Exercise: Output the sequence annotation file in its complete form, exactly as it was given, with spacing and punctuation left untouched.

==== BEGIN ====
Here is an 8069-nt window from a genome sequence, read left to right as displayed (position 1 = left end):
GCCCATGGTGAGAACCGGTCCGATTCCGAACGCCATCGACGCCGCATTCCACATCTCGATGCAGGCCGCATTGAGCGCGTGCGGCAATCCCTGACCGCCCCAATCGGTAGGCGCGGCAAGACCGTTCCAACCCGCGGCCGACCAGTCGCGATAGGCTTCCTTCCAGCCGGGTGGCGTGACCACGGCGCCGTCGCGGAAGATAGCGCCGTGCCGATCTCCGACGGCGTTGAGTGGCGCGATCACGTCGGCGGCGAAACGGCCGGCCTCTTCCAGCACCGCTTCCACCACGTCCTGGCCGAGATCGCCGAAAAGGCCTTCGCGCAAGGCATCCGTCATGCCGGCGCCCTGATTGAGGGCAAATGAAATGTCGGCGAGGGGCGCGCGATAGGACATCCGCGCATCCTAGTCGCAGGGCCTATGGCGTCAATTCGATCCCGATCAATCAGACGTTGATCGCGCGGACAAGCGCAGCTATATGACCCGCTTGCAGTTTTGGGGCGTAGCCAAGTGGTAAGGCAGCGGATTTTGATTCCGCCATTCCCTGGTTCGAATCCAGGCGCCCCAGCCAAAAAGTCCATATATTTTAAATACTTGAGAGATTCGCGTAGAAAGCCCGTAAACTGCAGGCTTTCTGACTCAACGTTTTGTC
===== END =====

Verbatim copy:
Here is an 8069-nt window from a genome sequence, read left to right as displayed (position 1 = left end):
GCCCATGGTGAGAACCGGTCCGATTCCGAACGCCATCGACGCCGCATTCCACATCTCGATGCAGGCCGCATTGAGCGCGTGCGGCAATCCCTGACCGCCCCAATCGGTAGGCGCGGCAAGACCGTTCCAACCCGCGGCCGACCAGTCGCGATAGGCTTCCTTCCAGCCGGGTGGCGTGACCACGGCGCCGTCGCGGAAGATAGCGCCGTGCCGATCTCCGACGGCGTTGAGTGGCGCGATCACGTCGGCGGCGAAACGGCCGGCCTCTTCCAGCACCGCTTCCACCACGTCCTGGCCGAGATCGCCGAAAAGGCCTTCGCGCAAGGCATCCGTCATGCCGGCGCCCTGATTGAGGGCAAATGAAATGTCGGCGAGGGGCGCGCGATAGGACATCCGCGCATCCTAGTCGCAGGGCCTATGGCGTCAATTCGATCCCGATCAATCAGACGTTGATCGCGCGGACAAGCGCAGCTATATGACCCGCTTGCAGTTTTGGGGCGTAGCCAAGTGGTAAGGCAGCGGATTTTGATTCCGCCATTCCCTGGTTCGAATCCAGGCGCCCCAGCCAAAAAGTCCATATATTTTAAATACTTGAGAGATTCGCGTAGAAAGCCCGTAAACTGCAGGCTTTCTGACTCAACGTTTTGTC